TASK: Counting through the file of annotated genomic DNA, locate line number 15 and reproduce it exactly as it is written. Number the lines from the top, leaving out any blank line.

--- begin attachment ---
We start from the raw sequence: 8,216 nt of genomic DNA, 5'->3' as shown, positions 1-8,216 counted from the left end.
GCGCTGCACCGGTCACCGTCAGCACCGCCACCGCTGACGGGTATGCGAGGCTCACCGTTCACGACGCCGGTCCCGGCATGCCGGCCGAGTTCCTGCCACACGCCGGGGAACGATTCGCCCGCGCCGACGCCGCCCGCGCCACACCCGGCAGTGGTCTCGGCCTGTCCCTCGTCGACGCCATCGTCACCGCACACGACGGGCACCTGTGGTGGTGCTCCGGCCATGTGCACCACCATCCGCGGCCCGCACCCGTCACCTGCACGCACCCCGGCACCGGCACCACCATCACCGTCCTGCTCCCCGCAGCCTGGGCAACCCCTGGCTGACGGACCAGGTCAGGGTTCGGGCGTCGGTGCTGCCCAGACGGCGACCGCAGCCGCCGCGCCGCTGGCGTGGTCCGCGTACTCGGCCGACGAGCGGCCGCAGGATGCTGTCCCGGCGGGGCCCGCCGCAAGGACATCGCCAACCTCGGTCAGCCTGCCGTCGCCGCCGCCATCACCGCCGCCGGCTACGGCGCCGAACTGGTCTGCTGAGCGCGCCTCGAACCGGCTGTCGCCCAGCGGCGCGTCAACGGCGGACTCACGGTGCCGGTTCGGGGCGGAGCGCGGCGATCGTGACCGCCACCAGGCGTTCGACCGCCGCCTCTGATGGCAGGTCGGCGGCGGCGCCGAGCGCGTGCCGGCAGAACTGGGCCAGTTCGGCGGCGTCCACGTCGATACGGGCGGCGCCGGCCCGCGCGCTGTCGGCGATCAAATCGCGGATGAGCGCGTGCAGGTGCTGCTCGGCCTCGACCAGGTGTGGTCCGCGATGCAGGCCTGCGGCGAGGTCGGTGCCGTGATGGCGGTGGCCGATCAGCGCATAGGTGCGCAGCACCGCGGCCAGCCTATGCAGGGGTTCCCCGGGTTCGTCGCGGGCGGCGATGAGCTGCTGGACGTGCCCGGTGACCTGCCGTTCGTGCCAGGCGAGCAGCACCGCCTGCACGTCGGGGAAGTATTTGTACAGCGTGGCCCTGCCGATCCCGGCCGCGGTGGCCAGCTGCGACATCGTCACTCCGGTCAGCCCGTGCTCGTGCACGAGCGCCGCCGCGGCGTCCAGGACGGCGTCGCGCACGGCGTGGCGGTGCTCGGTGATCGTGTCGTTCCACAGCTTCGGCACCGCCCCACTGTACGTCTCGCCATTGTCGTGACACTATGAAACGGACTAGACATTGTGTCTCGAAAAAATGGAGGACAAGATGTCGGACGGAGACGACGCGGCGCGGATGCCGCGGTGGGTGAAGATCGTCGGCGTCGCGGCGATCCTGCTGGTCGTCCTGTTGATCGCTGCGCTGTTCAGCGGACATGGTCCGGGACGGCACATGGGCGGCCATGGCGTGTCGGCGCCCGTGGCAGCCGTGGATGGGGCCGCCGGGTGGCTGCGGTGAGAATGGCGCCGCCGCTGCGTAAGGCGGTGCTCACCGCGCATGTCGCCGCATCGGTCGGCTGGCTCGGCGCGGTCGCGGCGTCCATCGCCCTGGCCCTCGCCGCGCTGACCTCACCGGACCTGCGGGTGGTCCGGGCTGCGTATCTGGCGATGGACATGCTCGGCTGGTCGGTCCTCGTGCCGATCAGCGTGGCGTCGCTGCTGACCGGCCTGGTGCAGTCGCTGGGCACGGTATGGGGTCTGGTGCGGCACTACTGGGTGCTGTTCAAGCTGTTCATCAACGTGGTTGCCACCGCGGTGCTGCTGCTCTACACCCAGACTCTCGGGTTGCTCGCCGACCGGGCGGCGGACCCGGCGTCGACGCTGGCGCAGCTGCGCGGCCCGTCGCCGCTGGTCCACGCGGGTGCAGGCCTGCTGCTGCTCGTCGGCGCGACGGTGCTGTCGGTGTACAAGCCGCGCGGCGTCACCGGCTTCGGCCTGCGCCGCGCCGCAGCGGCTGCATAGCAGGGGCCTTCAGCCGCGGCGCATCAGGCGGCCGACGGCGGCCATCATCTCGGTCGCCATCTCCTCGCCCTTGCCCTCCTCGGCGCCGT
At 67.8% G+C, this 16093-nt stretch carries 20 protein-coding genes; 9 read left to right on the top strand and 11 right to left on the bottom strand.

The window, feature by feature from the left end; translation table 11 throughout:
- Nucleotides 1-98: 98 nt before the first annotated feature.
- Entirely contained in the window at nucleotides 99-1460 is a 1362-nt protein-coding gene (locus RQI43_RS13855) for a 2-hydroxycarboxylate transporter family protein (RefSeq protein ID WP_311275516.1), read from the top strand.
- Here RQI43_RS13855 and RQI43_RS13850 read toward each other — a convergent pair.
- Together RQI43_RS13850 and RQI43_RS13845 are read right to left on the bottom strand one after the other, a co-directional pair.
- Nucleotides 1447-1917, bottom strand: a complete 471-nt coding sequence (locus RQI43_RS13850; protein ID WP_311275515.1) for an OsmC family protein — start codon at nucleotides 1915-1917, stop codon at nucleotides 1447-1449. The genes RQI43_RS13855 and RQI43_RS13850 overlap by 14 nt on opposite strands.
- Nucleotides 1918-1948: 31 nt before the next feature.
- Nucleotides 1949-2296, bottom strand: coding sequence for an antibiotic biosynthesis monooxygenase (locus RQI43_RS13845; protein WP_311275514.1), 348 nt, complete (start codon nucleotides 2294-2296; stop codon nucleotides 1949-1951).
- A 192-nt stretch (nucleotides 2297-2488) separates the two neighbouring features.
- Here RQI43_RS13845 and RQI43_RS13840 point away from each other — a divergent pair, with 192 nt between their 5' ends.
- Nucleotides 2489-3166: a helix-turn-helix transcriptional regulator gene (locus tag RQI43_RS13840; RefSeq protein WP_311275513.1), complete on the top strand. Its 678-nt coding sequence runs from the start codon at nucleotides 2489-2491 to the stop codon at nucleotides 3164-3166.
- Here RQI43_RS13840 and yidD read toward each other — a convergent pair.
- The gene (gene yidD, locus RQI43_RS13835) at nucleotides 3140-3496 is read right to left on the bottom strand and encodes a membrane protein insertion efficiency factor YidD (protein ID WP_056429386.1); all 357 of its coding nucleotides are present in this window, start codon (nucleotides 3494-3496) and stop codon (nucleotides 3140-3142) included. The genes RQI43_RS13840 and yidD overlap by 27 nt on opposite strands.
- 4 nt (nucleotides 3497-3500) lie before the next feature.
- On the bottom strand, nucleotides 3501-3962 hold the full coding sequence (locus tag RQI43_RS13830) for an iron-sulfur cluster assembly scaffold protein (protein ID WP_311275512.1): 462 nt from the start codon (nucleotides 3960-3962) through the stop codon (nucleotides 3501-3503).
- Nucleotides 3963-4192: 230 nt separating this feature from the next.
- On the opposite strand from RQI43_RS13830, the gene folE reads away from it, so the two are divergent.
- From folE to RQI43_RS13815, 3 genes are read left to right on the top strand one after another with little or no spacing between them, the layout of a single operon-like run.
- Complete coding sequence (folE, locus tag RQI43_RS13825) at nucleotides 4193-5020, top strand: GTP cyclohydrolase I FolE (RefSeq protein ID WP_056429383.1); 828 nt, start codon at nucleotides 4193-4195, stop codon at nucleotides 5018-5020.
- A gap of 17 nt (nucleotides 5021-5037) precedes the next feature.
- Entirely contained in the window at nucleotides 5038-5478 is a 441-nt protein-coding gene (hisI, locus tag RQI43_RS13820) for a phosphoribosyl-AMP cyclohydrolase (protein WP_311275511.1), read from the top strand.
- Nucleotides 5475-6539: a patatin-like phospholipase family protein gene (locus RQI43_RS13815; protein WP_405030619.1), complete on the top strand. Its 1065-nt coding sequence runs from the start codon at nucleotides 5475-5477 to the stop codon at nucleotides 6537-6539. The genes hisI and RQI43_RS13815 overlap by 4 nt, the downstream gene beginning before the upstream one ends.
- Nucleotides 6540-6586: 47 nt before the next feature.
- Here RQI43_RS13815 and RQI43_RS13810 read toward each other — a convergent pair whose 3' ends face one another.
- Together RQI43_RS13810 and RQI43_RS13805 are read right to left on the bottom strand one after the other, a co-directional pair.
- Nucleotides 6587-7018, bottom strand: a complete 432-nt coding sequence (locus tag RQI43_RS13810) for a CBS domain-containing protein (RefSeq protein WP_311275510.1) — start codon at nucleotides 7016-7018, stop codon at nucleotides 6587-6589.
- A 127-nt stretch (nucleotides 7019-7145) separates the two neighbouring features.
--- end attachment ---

- Here RQI43_RS13840 and yidD read toward each other — a convergent pair.